If you are looking to read an inspirational story from a non-dancer for what that might bring to you in your approach to practices and to mental preparation, I think this is a good book. I would also recommend -- in fact, in some ways more so -- The Art of Learning by Josh Waitzkin. The movie, Searching for Bobby Fischer, is about Josh's rise in the chess world, but he also became a Tai Chi Chuan Push Hands champion. I read his book a while ago, but there probably isn't a week that goes by that I don't think about two stories in that book -- one he personally observed and the other was his experience in a Tai Chi Chuan Push Hands tournament described at the very end of the book. Truly amazing athlete -- and his character as a human being comes through and is even more inspirational -- lots to learn from this book about life overall, and approaches to dance practice and I'd imagine competitions, although I haven't myself ever competed.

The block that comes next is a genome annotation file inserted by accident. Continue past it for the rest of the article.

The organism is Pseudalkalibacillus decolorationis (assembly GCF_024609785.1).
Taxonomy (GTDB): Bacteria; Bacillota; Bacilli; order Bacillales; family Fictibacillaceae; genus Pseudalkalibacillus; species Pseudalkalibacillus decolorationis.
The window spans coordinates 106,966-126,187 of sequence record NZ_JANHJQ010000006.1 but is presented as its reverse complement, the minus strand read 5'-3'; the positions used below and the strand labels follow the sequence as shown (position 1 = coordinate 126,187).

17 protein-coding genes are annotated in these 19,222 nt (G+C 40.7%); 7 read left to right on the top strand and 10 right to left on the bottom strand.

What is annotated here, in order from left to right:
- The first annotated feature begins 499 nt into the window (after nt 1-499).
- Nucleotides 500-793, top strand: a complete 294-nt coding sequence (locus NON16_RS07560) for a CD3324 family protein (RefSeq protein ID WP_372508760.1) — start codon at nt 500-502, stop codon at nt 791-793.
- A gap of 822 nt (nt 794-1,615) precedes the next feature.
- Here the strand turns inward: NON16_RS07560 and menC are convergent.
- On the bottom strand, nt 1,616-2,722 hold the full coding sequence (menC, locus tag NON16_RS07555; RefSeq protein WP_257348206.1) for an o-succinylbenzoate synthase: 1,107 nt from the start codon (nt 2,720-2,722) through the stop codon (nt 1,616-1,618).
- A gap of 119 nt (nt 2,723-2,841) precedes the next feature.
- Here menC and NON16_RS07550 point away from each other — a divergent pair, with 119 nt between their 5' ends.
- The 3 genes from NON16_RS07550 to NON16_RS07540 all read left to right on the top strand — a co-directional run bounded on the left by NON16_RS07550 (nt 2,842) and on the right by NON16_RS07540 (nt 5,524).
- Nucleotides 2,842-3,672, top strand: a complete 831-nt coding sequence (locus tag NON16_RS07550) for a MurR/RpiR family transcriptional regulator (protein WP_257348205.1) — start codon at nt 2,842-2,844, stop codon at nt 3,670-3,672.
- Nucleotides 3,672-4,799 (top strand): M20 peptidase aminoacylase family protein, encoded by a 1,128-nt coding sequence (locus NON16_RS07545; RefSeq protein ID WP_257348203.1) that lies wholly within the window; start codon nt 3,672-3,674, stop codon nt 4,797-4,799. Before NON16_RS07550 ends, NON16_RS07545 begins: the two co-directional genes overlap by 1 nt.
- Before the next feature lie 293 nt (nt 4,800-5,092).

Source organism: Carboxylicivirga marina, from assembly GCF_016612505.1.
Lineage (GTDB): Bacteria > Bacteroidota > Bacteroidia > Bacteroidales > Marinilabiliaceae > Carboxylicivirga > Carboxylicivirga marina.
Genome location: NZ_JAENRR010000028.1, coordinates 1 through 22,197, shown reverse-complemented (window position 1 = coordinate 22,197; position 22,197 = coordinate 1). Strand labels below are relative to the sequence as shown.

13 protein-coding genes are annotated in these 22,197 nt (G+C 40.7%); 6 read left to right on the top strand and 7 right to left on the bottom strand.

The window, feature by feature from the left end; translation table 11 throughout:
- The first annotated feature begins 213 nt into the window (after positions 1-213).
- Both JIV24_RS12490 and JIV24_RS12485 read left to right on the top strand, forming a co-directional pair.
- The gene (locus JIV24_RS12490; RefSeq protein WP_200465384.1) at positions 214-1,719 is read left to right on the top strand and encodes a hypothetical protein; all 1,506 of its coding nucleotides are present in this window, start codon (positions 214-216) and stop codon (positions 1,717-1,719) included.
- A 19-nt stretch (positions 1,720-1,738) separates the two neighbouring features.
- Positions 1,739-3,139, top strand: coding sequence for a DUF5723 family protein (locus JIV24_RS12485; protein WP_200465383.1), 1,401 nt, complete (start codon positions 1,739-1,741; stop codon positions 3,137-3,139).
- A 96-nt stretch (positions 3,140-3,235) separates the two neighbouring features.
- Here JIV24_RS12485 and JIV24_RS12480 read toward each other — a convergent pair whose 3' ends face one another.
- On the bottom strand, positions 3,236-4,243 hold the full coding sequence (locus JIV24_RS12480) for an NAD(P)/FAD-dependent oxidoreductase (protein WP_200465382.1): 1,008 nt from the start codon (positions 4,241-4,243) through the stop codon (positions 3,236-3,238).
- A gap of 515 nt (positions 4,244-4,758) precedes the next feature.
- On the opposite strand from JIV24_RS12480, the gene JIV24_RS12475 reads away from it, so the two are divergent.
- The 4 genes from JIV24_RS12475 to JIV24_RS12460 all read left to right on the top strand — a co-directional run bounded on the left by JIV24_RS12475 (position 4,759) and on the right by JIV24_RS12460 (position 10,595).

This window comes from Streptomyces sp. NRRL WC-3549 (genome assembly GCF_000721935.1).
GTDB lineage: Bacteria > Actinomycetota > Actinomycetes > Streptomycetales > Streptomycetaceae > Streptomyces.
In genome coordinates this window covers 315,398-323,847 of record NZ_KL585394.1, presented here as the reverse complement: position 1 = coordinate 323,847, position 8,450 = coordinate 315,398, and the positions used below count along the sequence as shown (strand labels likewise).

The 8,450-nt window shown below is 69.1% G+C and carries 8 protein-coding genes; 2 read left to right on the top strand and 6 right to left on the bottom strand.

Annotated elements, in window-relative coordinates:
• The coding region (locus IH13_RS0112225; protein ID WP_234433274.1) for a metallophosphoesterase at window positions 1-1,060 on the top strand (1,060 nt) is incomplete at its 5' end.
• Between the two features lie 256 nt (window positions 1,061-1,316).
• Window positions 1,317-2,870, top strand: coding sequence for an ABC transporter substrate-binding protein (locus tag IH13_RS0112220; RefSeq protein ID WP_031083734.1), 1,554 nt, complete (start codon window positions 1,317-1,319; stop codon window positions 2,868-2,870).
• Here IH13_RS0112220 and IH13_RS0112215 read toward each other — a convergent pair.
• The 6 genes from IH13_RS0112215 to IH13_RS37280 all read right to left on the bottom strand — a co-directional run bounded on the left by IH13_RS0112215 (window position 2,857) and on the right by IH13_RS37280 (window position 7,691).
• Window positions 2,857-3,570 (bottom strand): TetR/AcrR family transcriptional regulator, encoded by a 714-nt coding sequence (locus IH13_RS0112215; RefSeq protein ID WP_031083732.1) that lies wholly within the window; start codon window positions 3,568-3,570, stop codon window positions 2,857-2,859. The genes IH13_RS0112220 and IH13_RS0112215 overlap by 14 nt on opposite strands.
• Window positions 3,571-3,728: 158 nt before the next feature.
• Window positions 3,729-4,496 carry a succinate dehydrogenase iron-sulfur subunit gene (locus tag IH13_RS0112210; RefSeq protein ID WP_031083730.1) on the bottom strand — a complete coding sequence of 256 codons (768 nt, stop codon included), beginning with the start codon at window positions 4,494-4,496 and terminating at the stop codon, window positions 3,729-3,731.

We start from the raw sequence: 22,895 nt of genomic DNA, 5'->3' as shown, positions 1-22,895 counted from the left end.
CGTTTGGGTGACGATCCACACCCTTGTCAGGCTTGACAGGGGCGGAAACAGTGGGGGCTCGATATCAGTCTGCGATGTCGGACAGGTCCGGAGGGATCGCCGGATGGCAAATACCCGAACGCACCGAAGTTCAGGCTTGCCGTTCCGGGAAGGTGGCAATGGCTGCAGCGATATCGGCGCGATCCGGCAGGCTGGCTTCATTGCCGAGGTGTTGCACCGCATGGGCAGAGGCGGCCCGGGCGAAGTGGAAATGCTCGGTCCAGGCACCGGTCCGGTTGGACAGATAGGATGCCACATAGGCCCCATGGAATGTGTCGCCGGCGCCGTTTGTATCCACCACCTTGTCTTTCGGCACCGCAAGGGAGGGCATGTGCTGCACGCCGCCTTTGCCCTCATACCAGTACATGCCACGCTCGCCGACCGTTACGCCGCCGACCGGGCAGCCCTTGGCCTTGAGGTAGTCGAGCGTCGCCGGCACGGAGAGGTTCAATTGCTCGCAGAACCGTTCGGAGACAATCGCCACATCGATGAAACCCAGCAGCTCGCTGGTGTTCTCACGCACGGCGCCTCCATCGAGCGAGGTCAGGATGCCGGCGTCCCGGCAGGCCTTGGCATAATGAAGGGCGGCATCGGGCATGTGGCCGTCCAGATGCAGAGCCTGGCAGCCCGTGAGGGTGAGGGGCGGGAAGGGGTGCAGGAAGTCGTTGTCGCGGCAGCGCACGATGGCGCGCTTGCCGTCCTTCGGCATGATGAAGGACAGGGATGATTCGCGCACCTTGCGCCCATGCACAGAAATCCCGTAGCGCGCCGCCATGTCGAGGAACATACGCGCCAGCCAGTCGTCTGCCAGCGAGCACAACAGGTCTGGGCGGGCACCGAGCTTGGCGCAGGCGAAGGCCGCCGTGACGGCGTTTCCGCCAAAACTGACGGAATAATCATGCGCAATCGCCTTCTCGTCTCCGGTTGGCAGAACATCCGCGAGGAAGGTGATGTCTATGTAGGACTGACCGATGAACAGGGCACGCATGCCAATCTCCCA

18. fascination

    fascination Site Moderator Staff Member

    thanks for sharing...this sounds like a plan as I am headed for a cruise soon and could use some good books
  19. style

    style Member

    Deep survival by Laurence Gonzales. A book that is researched on why people die or live in survival situations. The reason I bring this up is that there is a chapter on fighter pilots on how they think in severe stress areas. They have hundreds of things to know now or they will die. Like when you are getting ready to dance and you forget your whole routine? Or your mind goes blank? So Laurence writes in a way that anybody can understand and how to fix the blackouts.
  20. fascination

    fascination Site Moderator Staff Member

    thank you and welcome to df